News agency, Cape Town, South Africa
Thursday September 19th 2019

SAPS frustrating City crime fighting plan, says Mayco member


The SAPS is thwarting the City of Cape Town’s plans to recruit and train an initial 100 law enforcement reservists in order to combat crime, says Safety and Security Mayoral Committee Member Jean-Pierre Smith.

Smith said the City planned to recruit law enforcement reservists from existing neighbourhood watches who would work in uniform and enforce City by-laws as a means of supplementing SAPS work.

Funding in the region of R2m was available and legal opinion had been sought on the proposal which had been submitted to the SAPS in the Western Cape in November last year.

But despite several follow-ups there had been no response from provincial commissioner Arno Lamoer, said Smith.

The proposal was “totally do-able”, he said, with the funding available for stipends, vehicles, uniforms and equipment for an initial 100 reservists in the first year, with plans to bump up the number of reservists to 200 later on.

A reservist force of this nature would have a “massive impact” and allow communities to regain control of their streets.

“Existing Neighbour Hood Watches (NHWs) already do good work in many communities, but the reservist programme will give them real powers and also compel them to professionalise themselves and work in a more structured and supervised manner,” he said.

However, he said the lack of response from the SAPS was frustrating the plan.

“It’s frustrating to do something and get blocked. We could have been in the second batch (of recruiting law enforcement reservists).”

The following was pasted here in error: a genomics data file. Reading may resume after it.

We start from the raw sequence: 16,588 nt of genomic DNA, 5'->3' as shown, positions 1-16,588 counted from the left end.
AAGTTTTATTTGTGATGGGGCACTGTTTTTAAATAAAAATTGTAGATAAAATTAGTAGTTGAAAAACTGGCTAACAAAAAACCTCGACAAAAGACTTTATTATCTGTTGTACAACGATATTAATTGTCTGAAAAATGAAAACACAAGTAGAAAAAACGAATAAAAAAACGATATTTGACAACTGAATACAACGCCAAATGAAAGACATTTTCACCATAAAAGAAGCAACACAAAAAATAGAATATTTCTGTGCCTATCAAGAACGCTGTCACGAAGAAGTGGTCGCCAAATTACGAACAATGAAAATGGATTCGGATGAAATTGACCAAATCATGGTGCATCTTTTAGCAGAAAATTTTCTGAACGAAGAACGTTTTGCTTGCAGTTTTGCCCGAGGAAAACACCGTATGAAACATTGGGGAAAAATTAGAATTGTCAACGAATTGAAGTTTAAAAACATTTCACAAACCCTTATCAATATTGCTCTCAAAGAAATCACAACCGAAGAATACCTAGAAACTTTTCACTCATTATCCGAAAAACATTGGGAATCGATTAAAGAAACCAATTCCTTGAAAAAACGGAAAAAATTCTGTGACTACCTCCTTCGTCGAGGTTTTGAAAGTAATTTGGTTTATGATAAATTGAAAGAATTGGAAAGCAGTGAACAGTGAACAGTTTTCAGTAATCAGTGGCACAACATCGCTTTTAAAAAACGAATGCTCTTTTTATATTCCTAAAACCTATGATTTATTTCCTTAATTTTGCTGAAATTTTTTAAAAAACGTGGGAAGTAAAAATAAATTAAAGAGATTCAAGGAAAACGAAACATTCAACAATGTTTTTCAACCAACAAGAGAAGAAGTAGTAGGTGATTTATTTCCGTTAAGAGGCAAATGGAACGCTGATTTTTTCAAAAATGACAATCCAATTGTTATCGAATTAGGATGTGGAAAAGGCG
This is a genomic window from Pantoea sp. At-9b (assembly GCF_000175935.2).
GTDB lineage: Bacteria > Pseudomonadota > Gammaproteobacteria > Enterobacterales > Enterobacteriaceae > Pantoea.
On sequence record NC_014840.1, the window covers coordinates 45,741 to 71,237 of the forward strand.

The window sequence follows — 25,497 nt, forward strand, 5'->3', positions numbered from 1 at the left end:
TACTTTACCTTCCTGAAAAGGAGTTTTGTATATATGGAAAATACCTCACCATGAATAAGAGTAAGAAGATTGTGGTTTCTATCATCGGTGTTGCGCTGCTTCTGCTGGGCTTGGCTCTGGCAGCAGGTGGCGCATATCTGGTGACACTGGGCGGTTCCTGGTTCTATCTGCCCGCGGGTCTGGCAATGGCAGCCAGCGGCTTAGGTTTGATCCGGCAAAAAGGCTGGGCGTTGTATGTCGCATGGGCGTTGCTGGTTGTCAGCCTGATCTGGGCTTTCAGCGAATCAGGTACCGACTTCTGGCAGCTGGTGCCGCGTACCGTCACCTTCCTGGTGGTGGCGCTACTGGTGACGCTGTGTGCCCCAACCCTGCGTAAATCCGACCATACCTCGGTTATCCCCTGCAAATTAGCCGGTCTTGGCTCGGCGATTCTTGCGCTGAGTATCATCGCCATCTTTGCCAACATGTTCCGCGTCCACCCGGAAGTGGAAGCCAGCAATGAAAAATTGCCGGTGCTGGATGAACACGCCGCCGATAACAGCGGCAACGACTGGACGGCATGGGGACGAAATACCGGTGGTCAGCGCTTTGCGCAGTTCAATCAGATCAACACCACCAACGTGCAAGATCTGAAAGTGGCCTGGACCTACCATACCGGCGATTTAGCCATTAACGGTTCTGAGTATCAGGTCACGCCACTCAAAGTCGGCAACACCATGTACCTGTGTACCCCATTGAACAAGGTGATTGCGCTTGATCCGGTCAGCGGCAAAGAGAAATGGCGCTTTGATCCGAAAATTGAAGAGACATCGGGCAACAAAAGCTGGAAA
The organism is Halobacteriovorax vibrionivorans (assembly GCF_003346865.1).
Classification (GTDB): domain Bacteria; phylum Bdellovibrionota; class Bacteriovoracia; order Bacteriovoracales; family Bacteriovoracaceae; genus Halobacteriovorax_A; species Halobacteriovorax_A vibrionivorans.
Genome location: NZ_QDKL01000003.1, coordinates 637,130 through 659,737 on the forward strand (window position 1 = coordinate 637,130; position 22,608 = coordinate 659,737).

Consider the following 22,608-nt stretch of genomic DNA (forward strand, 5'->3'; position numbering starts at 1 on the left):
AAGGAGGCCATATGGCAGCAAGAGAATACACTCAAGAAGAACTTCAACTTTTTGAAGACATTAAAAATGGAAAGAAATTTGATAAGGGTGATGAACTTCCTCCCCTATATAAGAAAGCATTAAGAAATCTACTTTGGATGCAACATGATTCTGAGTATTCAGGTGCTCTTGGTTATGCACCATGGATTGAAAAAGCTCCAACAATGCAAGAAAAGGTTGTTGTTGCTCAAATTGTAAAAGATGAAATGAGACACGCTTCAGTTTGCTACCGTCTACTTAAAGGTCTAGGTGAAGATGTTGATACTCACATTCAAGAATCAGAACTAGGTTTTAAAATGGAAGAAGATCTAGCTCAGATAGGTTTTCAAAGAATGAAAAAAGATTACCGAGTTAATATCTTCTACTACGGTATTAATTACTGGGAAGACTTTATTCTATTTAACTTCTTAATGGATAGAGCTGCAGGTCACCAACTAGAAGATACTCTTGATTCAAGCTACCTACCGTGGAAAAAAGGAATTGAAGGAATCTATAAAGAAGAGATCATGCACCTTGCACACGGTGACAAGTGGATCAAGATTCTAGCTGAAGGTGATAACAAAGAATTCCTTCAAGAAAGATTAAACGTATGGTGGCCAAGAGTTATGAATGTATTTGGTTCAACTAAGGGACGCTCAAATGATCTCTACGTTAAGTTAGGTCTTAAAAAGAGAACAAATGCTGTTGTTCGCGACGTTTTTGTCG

The City’s Safety and Security training college would be able to train 30 to 40 law enforcement reservist officers every three months, resulting in about 120 trained reservists per year.

We could increase this to 200 and we have provided additional training staff in the new budget that kicks in on 1 July.”

He said in the pilot phase townships that had been earmarked to start with programme were Nyanga and Mitchell’s Plain.

Cape Town Community Policing Forum (CPF) chair Henry Giddy said the CPF was also frustrated at the plan being delayed.

Giddy said because there were “less and less” police resource they anticipated the law enforcement reservist programme would be critical in assisting crime prevention.

He said the last follow-up with the SAPS over the matter had been made on May 28 only to be told by the SAPS’ Western Cape Deputy Provincial Commissioner of Operational Services, Peter Jacobs that the project proposal had been sent to the Police’s national department for legal review as the provincial police could not approve it themselves.

He said Jacobs informed them that provincial office supported the programme but their legal department wanted to check a specific clause in the SAPS Act before signing off.

Lamoer refused to comment on the matter when contacted yesterday.

“From the SAPS side I have no comment on this,” said Lamoer. – Peter Luhanga

Tags: Arno Lamoer, Cape Town Community Policing Forum (CPF), City of Cape Town, Existing Neighbour Hood Watches (NHWs), Henry Giddy, Jean Pierre Smith, Mitchell’s Plain, Nyanga, Peter Jacobs, saps

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